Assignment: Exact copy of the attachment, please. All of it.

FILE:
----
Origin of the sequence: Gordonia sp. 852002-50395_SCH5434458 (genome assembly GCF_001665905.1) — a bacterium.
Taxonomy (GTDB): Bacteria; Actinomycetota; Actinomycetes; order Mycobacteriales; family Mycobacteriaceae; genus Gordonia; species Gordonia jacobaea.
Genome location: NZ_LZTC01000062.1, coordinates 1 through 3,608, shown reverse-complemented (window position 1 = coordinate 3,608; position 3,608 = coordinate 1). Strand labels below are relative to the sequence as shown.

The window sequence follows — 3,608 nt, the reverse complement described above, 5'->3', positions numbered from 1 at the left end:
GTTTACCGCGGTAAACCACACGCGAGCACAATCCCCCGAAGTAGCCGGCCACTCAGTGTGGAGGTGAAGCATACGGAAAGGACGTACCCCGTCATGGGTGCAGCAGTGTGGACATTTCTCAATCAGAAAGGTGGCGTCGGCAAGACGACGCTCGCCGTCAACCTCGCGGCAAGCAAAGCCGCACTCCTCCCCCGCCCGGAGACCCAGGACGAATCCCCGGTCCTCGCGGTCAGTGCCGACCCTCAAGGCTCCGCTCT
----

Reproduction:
Origin of the sequence: Gordonia sp. 852002-50395_SCH5434458 (genome assembly GCF_001665905.1) — a bacterium.
Taxonomy (GTDB): Bacteria; Actinomycetota; Actinomycetes; order Mycobacteriales; family Mycobacteriaceae; genus Gordonia; species Gordonia jacobaea.
Genome location: NZ_LZTC01000062.1, coordinates 1 through 3,608, shown reverse-complemented (window position 1 = coordinate 3,608; position 3,608 = coordinate 1). Strand labels below are relative to the sequence as shown.

The window sequence follows — 3,608 nt, the reverse complement described above, 5'->3', positions numbered from 1 at the left end:
GTTTACCGCGGTAAACCACACGCGAGCACAATCCCCCGAAGTAGCCGGCCACTCAGTGTGGAGGTGAAGCATACGGAAAGGACGTACCCCGTCATGGGTGCAGCAGTGTGGACATTTCTCAATCAGAAAGGTGGCGTCGGCAAGACGACGCTCGCCGTCAACCTCGCGGCAAGCAAAGCCGCACTCCTCCCCCGCCCGGAGACCCAGGACGAATCCCCGGTCCTCGCGGTCAGTGCCGACCCTCAAGGCTCCGCTCT